Reproductive Health Behaviour, HIV/AIDS and Poverty in AfricaPeter Glick ........................................................................................................251
The Relationship Between Poverty and Maternal Morbidity and Mortality in Sub-Saharan AfricaChad D. Meyerhoefer and David E. Sahn ........................................................323
Women’s Labour Market Choices: Fertility, Poverty and Demographic LinkagesStephen D. Younger ..........................................................................................373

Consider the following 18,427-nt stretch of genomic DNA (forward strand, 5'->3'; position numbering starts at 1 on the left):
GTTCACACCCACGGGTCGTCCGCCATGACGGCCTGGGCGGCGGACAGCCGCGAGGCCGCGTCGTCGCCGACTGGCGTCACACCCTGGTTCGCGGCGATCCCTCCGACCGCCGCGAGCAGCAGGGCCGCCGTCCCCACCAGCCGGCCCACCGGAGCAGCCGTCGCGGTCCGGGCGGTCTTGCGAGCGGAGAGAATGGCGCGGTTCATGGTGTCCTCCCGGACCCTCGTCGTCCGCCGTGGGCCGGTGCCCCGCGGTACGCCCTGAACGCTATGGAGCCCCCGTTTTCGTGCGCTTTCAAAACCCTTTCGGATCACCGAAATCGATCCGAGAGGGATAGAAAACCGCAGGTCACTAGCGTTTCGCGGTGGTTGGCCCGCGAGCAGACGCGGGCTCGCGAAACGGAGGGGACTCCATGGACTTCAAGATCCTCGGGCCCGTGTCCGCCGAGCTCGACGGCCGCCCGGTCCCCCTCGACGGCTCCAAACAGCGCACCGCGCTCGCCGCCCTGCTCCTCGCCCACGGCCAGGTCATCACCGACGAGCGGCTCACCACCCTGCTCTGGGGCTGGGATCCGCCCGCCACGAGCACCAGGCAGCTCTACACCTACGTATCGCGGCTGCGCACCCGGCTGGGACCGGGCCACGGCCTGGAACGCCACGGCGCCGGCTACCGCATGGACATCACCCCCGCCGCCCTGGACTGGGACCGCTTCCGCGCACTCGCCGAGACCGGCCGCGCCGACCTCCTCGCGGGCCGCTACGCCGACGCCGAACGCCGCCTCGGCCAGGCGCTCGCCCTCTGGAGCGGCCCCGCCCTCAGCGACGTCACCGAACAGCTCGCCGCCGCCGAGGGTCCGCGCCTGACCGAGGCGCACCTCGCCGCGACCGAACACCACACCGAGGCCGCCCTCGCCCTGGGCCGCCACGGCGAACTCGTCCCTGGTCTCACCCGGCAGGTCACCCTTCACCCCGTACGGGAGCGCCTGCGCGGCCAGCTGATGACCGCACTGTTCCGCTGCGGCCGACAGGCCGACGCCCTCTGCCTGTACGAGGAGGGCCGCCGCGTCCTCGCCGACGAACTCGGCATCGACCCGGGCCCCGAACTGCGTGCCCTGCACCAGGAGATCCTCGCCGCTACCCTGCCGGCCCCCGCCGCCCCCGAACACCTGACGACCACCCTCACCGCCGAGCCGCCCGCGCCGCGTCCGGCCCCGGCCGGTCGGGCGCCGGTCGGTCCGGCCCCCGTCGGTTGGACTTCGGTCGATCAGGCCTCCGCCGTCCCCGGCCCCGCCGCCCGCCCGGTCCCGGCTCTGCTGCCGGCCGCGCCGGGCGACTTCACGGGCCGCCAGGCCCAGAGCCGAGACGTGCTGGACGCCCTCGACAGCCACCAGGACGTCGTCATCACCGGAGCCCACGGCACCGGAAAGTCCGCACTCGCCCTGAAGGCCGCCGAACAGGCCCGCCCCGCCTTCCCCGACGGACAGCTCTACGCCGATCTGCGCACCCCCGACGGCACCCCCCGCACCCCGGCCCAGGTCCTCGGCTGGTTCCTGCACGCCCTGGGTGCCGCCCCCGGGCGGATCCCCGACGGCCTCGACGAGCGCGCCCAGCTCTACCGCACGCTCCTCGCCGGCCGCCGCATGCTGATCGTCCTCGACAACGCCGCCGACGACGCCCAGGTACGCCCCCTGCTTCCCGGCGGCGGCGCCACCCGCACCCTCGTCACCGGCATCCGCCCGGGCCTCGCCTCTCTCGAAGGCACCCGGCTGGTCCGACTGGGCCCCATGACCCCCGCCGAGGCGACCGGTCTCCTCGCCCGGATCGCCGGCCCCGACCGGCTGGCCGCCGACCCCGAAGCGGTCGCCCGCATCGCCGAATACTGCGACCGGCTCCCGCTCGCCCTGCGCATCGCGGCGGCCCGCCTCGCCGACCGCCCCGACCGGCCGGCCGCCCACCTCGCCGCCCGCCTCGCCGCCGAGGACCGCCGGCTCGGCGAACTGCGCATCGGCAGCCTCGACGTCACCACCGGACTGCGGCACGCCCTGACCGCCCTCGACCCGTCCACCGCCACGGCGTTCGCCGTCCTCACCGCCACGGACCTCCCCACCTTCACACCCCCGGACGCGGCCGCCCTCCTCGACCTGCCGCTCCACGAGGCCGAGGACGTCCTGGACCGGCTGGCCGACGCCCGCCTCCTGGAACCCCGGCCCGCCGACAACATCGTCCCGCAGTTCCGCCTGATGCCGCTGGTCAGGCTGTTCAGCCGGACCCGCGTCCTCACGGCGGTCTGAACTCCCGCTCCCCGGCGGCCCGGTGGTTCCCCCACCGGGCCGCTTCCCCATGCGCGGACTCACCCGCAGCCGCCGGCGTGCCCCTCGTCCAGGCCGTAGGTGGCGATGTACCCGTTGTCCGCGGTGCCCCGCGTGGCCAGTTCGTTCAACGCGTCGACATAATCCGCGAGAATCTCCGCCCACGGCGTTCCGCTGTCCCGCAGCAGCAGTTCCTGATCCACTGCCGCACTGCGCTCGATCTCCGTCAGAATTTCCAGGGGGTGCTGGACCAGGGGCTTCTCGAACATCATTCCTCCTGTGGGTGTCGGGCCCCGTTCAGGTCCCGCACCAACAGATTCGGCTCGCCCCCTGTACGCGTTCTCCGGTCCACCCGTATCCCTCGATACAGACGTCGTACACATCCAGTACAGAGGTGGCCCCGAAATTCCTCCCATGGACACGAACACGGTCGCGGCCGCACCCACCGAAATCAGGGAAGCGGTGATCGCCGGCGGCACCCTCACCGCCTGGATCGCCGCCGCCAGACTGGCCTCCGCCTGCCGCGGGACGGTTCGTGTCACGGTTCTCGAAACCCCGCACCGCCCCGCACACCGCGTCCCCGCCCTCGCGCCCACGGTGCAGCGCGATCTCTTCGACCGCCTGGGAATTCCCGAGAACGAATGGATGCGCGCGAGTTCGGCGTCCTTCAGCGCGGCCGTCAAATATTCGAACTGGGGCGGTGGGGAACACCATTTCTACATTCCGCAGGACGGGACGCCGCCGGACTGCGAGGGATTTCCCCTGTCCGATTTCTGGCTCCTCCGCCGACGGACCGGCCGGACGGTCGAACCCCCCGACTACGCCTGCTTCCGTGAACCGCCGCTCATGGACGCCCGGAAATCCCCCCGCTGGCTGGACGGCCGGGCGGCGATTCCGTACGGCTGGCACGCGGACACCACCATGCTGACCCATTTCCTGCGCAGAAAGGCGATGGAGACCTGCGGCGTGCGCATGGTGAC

Estimating Returns to Reproductive Health InvestmentsGermano Mwabu ..............................................................................................397
Index ................................................................................................................................. 413
vi
List of Tables